Stay limber at your desk

Posted on 23 June 2015

It’s not too much of a stretch to say that sitting is the new smoking. Dr Herman Kotzé has some life-saving advice for people who’re stuck at their desks all day long.

Are you sitting down? Then take a minute to stand up and walk around the room. (Don’t worry, we’ll wait.) Back? Good. More and more research is finding that, even if you exercise regularly, your might still suffer from too much sitting down. Analysis of 18 separate studies published in the research journal Diabetologia in 2012 found that people who sat for the longest periods of time were twice as likely to have diabetes or heart disease, compared to those who sat the least. So if your work requires you to sit at a desk from 9 to 5, then maybe that novelty coffee cup was right: maybe your work really is killing you!

Oh, and it’s also a pain in the butt. When you sit, the nerves that activate your glutes can shut down, and begin to atrophy, or degenerate. And when that happens, other muscles and joints can become over-stressed, resulting in related pain your knees and lower back.

Bottom line: sitting down for long periods of time is so bad for you – and the phenomenon is so widespread among desk-bound office workers – that some doctors believe that sitting is the new smoking. It’s the modern world’s most common slow, silent, sedentary killer.

The solution? Stretching. ‘When you sit for a long period of time your blood pools in your legs,’ says Dr Herman Kotzé, a sport physician and general practitioner at Stellenbosch Academy of Sport. ‘If you stretch, that helps the blood to go back into your system, and you won’t get that swelling of the legs.’

Like many medical experts, Dr Kotzé recommends that you stand up for two minutes every 20 minutes that you’re at your desk. He says that sitting at a desk for hours on end can have a similar effect to a long-haul flight: only, instead of sitting in a cramped seat watching an in-flight movie for five hours, you’re sitting at your desk working through a report for eight. And the same rules apply:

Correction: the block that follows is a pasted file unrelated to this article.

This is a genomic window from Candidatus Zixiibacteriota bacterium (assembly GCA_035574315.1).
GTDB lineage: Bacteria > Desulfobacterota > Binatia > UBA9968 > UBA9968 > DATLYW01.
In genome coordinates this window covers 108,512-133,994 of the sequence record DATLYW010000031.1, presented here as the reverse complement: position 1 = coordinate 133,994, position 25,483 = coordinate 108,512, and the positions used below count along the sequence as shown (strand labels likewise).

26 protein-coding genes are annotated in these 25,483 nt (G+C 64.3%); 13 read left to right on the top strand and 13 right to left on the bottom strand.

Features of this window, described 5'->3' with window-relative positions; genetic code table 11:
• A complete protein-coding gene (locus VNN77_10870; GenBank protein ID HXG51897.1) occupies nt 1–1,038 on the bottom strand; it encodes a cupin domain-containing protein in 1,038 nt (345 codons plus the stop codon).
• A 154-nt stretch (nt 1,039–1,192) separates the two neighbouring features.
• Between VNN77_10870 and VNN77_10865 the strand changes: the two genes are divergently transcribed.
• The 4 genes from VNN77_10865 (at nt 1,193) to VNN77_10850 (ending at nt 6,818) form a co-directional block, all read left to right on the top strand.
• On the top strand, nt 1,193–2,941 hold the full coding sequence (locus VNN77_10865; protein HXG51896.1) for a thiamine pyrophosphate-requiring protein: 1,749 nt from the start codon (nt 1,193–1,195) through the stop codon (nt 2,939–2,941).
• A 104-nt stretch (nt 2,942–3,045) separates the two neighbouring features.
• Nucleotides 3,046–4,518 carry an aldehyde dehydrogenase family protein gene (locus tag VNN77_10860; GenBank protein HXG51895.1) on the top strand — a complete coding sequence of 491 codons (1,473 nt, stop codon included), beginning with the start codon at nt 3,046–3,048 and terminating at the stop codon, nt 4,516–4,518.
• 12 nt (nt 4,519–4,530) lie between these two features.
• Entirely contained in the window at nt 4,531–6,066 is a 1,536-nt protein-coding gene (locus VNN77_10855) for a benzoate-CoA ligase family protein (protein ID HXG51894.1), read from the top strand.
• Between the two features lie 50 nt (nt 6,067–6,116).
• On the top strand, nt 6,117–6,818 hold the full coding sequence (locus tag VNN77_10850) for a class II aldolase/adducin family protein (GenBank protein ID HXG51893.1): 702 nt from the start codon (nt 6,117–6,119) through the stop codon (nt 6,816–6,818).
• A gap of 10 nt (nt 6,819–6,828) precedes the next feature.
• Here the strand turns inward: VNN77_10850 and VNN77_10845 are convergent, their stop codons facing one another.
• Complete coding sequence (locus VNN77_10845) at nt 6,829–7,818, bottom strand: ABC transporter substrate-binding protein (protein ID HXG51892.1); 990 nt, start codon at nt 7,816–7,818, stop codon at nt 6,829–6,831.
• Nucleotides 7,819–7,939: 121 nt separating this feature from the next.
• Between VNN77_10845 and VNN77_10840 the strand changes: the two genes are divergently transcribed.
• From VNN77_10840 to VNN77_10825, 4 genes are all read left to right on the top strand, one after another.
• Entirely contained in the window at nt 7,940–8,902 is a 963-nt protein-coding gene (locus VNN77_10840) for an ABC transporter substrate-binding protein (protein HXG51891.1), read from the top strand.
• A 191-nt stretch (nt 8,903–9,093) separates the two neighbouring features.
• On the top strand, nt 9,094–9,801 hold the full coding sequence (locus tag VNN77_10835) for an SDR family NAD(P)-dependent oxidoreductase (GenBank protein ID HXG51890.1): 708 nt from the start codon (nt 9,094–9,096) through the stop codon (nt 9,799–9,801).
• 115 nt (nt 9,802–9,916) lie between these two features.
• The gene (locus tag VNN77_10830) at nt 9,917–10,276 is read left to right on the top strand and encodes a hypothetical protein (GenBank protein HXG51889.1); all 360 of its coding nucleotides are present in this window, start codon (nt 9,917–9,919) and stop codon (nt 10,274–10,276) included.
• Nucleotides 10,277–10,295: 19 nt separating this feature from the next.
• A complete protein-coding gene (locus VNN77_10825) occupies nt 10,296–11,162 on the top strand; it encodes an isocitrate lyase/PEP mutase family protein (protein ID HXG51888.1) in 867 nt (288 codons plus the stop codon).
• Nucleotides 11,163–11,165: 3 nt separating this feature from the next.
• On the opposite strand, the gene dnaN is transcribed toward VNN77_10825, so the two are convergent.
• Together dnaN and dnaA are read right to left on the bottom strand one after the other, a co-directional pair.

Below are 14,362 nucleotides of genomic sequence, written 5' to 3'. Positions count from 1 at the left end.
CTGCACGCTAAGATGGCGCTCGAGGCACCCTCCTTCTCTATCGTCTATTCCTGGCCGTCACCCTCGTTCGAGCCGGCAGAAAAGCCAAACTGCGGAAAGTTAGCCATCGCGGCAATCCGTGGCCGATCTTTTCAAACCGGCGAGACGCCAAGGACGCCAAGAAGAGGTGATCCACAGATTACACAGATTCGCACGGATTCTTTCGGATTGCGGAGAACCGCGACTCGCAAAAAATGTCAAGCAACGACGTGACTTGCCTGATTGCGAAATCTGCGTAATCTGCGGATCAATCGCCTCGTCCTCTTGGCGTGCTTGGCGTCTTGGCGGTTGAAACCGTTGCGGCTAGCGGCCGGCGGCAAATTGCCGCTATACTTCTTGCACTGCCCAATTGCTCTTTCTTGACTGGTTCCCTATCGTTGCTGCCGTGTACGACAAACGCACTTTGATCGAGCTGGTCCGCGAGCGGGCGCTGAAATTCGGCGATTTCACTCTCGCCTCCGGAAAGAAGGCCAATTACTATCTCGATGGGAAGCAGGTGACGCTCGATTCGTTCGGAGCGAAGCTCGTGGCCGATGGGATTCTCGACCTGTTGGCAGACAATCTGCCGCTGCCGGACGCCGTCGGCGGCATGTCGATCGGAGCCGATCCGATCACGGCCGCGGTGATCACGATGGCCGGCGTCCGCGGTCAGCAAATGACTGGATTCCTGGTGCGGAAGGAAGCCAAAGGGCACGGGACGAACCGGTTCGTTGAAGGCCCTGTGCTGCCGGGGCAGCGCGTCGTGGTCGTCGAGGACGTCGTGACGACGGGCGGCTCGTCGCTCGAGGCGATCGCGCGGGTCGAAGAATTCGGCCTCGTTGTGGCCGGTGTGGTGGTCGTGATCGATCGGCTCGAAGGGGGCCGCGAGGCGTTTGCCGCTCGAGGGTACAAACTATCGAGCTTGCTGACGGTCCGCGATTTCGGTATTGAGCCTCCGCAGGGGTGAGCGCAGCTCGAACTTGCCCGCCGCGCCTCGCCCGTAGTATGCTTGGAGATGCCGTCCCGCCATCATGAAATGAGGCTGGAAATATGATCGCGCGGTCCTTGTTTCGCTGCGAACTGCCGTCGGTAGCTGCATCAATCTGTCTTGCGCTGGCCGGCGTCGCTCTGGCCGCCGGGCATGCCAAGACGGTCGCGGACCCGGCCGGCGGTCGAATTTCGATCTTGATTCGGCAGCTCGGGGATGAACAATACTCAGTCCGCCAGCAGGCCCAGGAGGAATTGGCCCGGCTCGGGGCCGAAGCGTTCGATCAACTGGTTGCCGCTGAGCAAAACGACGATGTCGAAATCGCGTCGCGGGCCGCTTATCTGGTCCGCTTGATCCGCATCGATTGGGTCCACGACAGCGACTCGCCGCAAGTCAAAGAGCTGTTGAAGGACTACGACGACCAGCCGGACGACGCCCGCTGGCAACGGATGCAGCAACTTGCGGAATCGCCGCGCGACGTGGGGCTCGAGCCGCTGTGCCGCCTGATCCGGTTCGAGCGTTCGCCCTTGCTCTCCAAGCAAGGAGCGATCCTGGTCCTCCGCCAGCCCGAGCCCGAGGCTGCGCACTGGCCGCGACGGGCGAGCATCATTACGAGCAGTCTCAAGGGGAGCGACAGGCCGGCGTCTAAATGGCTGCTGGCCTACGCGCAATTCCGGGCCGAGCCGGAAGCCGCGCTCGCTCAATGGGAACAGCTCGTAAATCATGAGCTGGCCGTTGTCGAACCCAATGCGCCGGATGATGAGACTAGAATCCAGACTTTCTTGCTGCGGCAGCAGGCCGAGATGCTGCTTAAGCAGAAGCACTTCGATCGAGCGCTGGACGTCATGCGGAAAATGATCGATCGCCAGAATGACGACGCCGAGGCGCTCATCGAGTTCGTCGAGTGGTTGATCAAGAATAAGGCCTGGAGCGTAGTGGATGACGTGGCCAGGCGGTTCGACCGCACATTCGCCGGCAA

‘The most important thing when you’re on a long-haul flight is to try to get up out of your seat every two hours or so, and to walk up and down the aisle,’ says Dr Kotzé. ‘When you sit in a cramped space, and blood starts to pool in your legs, that’s when you can get clots. So the best thing to do is to get up, walk 20 metres, do a few calf raises, stretch your legs, and go and sit down again. That should be enough.’

Sitting at a desk? Same rules apply. Stand, stretch, sit down. It’ll do your body the world of good. ‘Stretching will activate your muscles and keep your muscles supple,’ says Dr Kotzé, ‘and it’ll help increase your body’s blood flow as well.’

Published in Exercise

In the interest of our patients, in accordance with SA law and our commitment to expertise, Mediclinic cannot subscribe to the practice of online diagnosis. Please consult a medical professional for specific medical advice. If you have any major concerns, please see your doctor for an assessment. If you have any cause for concern, your GP will be able to direct you to the appropriate specialists.

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